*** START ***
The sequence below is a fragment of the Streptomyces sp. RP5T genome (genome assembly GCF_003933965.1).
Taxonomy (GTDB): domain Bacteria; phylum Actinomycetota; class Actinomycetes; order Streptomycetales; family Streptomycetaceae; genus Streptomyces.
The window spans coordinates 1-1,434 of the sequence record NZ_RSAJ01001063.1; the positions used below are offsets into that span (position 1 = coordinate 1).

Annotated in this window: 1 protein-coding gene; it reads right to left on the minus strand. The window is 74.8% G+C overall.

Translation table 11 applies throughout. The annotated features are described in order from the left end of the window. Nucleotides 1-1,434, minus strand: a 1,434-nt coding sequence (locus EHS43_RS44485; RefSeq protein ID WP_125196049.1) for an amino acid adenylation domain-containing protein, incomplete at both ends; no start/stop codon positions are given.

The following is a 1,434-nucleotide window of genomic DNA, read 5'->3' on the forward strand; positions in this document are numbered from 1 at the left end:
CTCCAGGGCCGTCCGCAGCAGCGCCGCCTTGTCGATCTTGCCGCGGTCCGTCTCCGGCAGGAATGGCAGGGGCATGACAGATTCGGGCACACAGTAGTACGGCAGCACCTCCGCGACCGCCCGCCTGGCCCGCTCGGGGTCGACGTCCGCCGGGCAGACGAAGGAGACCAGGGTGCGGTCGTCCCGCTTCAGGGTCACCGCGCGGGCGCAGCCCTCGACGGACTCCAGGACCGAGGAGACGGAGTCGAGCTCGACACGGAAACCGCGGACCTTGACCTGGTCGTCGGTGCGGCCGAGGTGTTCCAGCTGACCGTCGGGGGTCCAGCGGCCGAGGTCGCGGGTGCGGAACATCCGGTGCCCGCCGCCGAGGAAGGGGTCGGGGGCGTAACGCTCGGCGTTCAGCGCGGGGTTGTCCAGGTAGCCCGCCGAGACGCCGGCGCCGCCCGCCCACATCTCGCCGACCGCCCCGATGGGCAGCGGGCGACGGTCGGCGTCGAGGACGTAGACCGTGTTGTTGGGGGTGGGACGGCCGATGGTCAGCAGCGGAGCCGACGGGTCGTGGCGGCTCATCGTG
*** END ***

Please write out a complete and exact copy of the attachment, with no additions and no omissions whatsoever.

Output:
The sequence below is a fragment of the Streptomyces sp. RP5T genome (genome assembly GCF_003933965.1).
Taxonomy (GTDB): domain Bacteria; phylum Actinomycetota; class Actinomycetes; order Streptomycetales; family Streptomycetaceae; genus Streptomyces.
The window spans coordinates 1-1,434 of the sequence record NZ_RSAJ01001063.1; the positions used below are offsets into that span (position 1 = coordinate 1).

Annotated in this window: 1 protein-coding gene; it reads right to left on the minus strand. The window is 74.8% G+C overall.

Translation table 11 applies throughout. The annotated features are described in order from the left end of the window. Nucleotides 1-1,434, minus strand: a 1,434-nt coding sequence (locus EHS43_RS44485; RefSeq protein ID WP_125196049.1) for an amino acid adenylation domain-containing protein, incomplete at both ends; no start/stop codon positions are given.

The following is a 1,434-nucleotide window of genomic DNA, read 5'->3' on the forward strand; positions in this document are numbered from 1 at the left end:
CTCCAGGGCCGTCCGCAGCAGCGCCGCCTTGTCGATCTTGCCGCGGTCCGTCTCCGGCAGGAATGGCAGGGGCATGACAGATTCGGGCACACAGTAGTACGGCAGCACCTCCGCGACCGCCCGCCTGGCCCGCTCGGGGTCGACGTCCGCCGGGCAGACGAAGGAGACCAGGGTGCGGTCGTCCCGCTTCAGGGTCACCGCGCGGGCGCAGCCCTCGACGGACTCCAGGACCGAGGAGACGGAGTCGAGCTCGACACGGAAACCGCGGACCTTGACCTGGTCGTCGGTGCGGCCGAGGTGTTCCAGCTGACCGTCGGGGGTCCAGCGGCCGAGGTCGCGGGTGCGGAACATCCGGTGCCCGCCGCCGAGGAAGGGGTCGGGGGCGTAACGCTCGGCGTTCAGCGCGGGGTTGTCCAGGTAGCCCGCCGAGACGCCGGCGCCGCCCGCCCACATCTCGCCGACCGCCCCGATGGGCAGCGGGCGACGGTCGGCGTCGAGGACGTAGACCGTGTTGTTGGGGGTGGGACGGCCGATGGTCAGCAGCGGAGCCGACGGGTCGTGGCGGCTCATCGTG